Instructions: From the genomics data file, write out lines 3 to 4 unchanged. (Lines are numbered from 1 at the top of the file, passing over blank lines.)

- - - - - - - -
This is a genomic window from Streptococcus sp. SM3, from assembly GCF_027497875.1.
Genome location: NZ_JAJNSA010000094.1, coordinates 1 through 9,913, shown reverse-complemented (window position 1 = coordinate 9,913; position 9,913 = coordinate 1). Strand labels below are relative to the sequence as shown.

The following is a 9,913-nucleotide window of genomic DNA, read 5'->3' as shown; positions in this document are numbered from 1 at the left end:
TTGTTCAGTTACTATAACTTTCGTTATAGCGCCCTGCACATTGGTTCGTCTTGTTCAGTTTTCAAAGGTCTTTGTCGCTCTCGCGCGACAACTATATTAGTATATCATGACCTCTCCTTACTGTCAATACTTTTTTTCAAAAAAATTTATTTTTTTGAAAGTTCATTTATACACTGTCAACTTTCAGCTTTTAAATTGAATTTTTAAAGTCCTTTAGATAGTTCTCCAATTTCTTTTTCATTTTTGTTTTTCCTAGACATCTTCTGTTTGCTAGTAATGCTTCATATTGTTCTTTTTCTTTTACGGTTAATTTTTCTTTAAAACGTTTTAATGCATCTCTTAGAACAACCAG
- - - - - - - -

The following is a 9,913-nucleotide window of genomic DNA, read 5'->3' as shown; positions in this document are numbered from 1 at the left end:
TTGTTCAGTTACTATAACTTTCGTTATAGCGCCCTGCACATTGGTTCGTCTTGTTCAGTTTTCAAAGGTCTTTGTCGCTCTCGCGCGACAACTATATTAGTATATCATGACCTCTCCTTACTGTCAATACTTTTTTTCAAAAAAATTTATTTTTTTGAAAGTTCATTTATACACTGTCAACTTTCAGCTTTTAAATTGAATTTTTAAAGTCCTTTAGATAGTTCTCCAATTTCTTTTTCATTTTTGTTTTTCCTAGACATCTTCTGTTTGCTAGTAATGCTTCATATTGTTCTTTTTCTTTTACGGTTAATTTTTCTTTAAAACGTTTTAATGCATCTCTTAGAACAACCAG